Moby Dick Musical and an Analysis on Unconventional Musical Theatre

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Moby Dick Musical and an Analysis on Unconventional Musical Theatre

Lily Grazioso, Staff Writer

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The story lasts 585 pages. It includes action, drama, and a chapter classifying the types of whales, which goes on for “a curiously long time,” the character of Ishmael, played by Manik Choksi says.

The name of the theatrical performance is Moby Dick, written and composed by Dave Malloy, who is also famous for writing Natasha, Pierre, and the Great Comet of 1812.

I saw Moby Dick on Wednesday, January 8th, at 7:30 PM and left the ART theatre in Cambridge at 11:00 PM that night. The show is 3 hours and 25 minutes, four acts long, with one fifteen-minute intermission between acts two and three. 

As I walked into the ART black box, I was greeted with loud sea shanties and a woman dressed in a gigantic hoop skirt greeting other audience members. The set stretched from less than a foot from the audience to the ceiling. It was a deconstructed ship, with long curved boards running up the wall. The main mast intersected the central upstage, with the bust of Herman Melville, the author of the original book, in center stage. I took my seat, which was in the fifth row of the middle section, and looked above my head. The boards spanned to the back of the house, covering three out of the four surfaces: floor, back wall, and the entirety of the ceiling.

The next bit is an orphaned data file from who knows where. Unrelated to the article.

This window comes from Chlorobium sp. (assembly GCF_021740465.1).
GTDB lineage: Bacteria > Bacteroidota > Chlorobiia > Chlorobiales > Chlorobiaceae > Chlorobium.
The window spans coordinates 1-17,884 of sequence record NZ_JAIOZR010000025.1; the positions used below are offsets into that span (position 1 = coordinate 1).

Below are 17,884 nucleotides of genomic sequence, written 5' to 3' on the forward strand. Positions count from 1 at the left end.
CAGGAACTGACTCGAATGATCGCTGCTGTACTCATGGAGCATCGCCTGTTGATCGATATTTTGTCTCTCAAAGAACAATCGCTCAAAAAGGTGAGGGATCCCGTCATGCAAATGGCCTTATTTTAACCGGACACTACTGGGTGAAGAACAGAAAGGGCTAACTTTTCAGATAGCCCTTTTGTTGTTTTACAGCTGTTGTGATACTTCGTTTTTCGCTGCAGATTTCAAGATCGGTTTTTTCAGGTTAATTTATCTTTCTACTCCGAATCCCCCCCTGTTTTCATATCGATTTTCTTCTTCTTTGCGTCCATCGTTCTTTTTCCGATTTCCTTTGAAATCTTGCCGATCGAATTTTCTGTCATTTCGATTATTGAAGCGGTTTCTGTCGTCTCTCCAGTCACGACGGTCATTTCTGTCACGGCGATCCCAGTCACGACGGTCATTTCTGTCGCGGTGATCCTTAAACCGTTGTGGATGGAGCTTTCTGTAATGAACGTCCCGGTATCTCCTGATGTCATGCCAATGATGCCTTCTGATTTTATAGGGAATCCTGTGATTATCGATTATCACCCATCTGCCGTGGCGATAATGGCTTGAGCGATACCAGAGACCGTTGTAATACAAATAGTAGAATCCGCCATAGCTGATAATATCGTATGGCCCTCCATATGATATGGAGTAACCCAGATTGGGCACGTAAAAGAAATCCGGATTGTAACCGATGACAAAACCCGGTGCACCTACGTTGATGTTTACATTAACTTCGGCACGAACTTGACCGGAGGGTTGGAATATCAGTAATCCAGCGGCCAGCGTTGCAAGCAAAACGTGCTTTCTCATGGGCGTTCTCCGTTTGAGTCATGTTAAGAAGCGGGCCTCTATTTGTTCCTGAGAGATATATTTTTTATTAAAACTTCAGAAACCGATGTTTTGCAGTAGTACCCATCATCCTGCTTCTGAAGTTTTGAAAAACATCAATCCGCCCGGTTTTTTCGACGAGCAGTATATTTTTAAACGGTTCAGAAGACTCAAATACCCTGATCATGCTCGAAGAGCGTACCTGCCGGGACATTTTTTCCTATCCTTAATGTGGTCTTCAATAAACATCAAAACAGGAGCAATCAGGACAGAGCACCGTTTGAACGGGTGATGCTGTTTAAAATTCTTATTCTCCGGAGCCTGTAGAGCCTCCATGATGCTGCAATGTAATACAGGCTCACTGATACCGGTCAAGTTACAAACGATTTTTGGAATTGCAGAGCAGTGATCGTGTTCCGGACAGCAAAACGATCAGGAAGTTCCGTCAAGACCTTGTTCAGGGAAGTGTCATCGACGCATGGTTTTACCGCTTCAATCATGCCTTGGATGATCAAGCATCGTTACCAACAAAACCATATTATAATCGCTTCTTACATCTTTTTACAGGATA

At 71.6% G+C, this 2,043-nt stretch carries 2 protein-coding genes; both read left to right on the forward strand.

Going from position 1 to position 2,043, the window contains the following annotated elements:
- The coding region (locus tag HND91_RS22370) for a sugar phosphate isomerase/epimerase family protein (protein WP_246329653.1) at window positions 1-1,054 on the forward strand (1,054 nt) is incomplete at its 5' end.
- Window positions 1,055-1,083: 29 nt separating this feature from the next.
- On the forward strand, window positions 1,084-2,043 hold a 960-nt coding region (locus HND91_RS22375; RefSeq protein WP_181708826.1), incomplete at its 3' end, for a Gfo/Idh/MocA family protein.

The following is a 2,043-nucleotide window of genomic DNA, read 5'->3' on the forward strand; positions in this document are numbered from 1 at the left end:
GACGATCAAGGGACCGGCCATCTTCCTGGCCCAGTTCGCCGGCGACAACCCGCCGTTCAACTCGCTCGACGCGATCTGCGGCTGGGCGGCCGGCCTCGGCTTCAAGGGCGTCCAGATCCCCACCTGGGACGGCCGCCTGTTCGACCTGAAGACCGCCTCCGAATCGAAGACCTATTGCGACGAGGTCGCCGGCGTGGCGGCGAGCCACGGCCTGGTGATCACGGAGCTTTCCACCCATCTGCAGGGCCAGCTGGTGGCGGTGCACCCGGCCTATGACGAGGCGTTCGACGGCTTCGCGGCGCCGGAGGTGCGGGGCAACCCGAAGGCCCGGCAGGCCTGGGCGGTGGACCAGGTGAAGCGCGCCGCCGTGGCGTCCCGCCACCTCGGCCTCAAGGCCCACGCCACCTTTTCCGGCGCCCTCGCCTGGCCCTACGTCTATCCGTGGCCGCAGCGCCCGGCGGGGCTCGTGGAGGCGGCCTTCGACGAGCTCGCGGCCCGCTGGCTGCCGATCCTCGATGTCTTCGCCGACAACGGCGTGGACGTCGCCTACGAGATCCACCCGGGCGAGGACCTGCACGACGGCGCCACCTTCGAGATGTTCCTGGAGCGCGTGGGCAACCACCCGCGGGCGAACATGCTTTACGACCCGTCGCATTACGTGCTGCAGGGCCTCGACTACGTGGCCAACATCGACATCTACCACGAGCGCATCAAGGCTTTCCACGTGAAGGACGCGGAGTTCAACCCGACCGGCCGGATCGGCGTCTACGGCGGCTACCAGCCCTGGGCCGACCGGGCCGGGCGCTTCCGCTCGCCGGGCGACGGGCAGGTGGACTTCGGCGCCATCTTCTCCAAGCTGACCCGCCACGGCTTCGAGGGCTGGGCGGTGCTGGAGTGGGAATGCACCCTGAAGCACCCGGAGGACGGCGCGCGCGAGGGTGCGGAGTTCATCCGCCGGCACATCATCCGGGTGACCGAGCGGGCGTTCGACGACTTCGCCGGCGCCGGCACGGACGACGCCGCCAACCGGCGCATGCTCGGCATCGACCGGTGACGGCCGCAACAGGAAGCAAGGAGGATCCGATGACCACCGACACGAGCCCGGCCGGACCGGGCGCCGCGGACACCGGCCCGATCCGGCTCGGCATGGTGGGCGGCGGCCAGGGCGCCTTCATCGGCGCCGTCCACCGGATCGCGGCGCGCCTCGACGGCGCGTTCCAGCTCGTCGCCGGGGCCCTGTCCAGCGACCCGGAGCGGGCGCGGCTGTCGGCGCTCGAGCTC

Three ASL interpreters sat four rows ahead of me. They later performed the entire show in ASL, alongside the cast, with as much emotion as anyone on that stage. 

As the show began, I was immediately enthralled by the music from the first song. 

Dave Malloy is notorious for juxtaposing the instruments, singing, and tone of the show, but in a way that does not take the audience out at all. The most notable example I can give is one which I have heard in both Moby Dick and Great Comet, in which there is a heavy and confusing beat occurring in the background, while the foreground is in both cases, a man of older age, singing gracefully, but with extreme passion. This is notable in the songs “The Quarter-Deck” and “The Private and Intimate Life of the House,” in each musical, respectively. 

Malloy’s unique use of ensemble harmony is emotionally captivating. The crew surrounded the audience, and, like many other times throughout the show, sung in beautiful contrast from the pit. 

Oh, yes. The pit. 

While I’m not sure exactly how many people were in the pit, it couldn’t have been less than thirty. They were mounted upstage right, on three different stories built to look like the three levels of the ship. The instruments stretched from electronic, to violins and double basses, and, while slightly deafening at times, I have never heard more creative and unique music in my life. 

Act Two is where it gets interesting.

At the end of Act One, Ishmael comes out and starts talking to the audience, telling us that a ship needs more sailors than the ones they have. Fifteen more, to be exact. He asked for fifteen volunteers from the audience to come down to the stage, wear bright red ponchos, and advised those who volunteered to be comfortable with being wet, and they may experience motion sickness.